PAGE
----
One radio report - not on this station - referred to those events as the worst examples of school violence in American history. Some commentators blamed the murders on modern times.
They seemed to say that something like that could never have happened in the good old days when we were a simpler people with traditional values, unsullied by the mass media.
Well, just about all of that is dead wrong. The worst school violence in American history took place eighty-two years ago this week right here in Michigan, on May 18, 1927, in the largely rural town of Bath, about ten miles from Lansing.
The events of that day were so shocking and incomprehensible that they seem to have been have been almost blotted out of collective memory, in an act of self-protective mass amnesia. Indeed, many lifelong Michigan residents have never heard of what happened at Bath, or have only the foggiest notion.
That may change now, thanks to a just-published excellent new book by Arnie Bernstein, called Bath Massacre: America‘s First School Bombing. It is a story of tragedy, heroism and poignant suffering. And it is a spellbinding study of one of the most mysterious mass murderers in American history, Andrew Kehoe.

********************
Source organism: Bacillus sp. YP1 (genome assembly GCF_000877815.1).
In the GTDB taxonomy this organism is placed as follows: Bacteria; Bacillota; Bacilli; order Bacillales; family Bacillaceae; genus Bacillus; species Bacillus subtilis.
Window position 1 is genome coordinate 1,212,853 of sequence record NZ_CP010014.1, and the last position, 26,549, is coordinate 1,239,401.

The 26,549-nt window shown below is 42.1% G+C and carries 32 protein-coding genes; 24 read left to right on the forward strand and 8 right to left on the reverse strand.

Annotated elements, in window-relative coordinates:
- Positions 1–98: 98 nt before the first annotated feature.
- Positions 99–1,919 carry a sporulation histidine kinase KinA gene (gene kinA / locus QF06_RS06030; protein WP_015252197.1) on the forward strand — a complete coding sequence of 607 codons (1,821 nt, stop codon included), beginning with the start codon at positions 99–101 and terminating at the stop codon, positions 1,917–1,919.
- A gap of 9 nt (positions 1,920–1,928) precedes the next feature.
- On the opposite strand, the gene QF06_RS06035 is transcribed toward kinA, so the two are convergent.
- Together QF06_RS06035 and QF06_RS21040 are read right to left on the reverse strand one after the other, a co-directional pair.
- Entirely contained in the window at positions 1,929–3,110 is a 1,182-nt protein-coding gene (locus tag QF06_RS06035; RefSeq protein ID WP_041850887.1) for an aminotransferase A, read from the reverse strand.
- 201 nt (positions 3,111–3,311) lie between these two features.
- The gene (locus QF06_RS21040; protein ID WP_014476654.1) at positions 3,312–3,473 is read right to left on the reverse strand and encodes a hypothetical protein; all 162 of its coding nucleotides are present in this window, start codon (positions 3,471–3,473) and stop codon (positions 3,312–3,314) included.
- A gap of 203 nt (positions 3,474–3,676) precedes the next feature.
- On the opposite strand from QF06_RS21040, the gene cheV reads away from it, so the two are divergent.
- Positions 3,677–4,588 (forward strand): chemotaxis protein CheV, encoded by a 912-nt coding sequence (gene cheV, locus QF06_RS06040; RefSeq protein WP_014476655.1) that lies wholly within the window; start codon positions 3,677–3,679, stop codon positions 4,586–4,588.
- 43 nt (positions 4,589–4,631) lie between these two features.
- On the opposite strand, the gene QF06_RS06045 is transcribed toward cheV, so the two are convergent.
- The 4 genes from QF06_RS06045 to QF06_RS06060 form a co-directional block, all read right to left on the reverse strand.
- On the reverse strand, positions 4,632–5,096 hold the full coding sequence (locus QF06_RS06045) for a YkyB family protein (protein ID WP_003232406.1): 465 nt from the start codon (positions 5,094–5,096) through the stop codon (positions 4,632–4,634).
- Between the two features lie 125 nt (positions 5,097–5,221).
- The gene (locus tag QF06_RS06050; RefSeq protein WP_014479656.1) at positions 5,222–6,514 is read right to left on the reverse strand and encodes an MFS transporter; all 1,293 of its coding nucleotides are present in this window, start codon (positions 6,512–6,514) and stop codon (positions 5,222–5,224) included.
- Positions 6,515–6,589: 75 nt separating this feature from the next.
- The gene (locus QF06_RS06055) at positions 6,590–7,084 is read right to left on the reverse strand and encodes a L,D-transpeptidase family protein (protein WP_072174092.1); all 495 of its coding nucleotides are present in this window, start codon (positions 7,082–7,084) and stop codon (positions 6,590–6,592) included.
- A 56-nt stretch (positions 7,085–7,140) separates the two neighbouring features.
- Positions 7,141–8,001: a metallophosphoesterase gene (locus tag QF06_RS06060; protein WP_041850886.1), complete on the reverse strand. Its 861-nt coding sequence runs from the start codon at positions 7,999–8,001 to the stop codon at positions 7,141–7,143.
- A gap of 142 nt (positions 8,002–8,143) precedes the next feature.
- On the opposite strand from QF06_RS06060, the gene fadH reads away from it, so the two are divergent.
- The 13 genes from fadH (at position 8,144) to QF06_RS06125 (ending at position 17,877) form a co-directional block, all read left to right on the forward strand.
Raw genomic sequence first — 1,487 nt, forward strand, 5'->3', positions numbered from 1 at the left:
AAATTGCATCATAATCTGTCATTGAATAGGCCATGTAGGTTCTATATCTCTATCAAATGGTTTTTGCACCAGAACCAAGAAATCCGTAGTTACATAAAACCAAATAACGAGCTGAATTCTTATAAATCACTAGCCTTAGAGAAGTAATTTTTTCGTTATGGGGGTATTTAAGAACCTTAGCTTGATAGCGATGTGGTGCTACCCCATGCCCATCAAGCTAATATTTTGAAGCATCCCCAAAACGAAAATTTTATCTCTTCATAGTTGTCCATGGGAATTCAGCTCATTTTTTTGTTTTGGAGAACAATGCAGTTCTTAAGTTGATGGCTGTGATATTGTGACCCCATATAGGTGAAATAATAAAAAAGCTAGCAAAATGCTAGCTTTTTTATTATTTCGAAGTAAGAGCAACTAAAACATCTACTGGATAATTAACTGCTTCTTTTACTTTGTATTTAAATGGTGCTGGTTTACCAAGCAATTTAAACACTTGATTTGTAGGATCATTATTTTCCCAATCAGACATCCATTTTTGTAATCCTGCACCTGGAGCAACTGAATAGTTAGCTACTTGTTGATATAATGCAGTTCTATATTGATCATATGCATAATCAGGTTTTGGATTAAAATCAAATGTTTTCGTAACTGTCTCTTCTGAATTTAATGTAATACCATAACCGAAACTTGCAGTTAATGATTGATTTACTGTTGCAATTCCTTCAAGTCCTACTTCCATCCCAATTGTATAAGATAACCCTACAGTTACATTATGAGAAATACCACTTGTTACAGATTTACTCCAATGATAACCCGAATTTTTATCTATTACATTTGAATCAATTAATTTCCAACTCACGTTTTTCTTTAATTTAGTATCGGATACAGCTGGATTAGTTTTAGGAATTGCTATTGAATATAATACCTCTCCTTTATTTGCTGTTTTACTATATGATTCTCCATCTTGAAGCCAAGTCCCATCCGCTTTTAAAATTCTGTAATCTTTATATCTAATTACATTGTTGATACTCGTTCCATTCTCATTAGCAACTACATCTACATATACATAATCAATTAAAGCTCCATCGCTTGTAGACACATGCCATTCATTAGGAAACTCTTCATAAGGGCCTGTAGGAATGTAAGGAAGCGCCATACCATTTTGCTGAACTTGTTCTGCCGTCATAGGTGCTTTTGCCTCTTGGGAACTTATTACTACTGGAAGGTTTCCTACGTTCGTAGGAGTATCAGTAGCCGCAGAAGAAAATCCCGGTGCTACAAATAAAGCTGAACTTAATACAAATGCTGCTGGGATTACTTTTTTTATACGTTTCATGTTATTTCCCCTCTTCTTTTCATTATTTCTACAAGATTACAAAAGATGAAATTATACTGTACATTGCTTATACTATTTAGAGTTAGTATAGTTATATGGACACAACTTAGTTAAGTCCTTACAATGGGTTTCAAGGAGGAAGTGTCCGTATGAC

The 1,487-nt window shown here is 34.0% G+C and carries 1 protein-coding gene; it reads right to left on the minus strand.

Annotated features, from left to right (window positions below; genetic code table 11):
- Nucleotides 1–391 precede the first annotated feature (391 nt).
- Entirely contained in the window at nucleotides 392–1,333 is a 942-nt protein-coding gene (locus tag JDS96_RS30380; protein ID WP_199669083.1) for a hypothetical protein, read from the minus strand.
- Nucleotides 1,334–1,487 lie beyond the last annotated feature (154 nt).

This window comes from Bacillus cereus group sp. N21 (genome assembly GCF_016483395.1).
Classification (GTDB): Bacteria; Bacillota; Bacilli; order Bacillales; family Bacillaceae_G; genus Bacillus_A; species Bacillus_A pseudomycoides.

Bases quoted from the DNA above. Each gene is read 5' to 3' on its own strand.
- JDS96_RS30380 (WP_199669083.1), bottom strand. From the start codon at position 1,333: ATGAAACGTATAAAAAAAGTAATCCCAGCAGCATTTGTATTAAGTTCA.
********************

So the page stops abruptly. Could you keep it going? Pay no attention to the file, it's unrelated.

Kehoe was a 55-year-old farmer who worked in his fields in a suit and tie, something just as bizarre then as it would be now. He had a sickly wife, Nellie, and had trouble making a go of it.
He had a bizarre personality, given to flashes of temper. But he was very handy and was an expert electrician, and the school trustees were grateful when he volunteered to do maintenance work on the gleaming new Bath Consolidated School.
What he was in fact doing was meticulously packing the school with dynamite and another explosive called pyrotol. At 8:45 that fatal morning, there was a blast that could be heard for miles.
Meanwhile, Kehoe had calmly blown up and burned down his own farm, carefully tying up his horses to make sure they would burn to death. He murdered his wife. Then he drove to the school, called the superintendent over to his car - and blew both men to eternity, along with one little boy who had managed to escape the wreckage of the school.
Back at the farm, Kehoe left a hand-lettered wooden sign that read: Criminals are made, not born.
He also left behind forty-five corpses, three times as many as at Columbine. To this day, nobody really knows why he did it. The standard theory is that Kehoe was upset over taxes and was about to lose his home. But Bernstein’s book, which deserves to be made into a movie, establishes that this was simply not true.
Instead, Andrew Kehoe seems to have been a quintessential psychopath. Years after his death, a radio villain would ask, “Who knows what evil lurks in the hearts of men?“ Sometimes, not even the Shadow knows.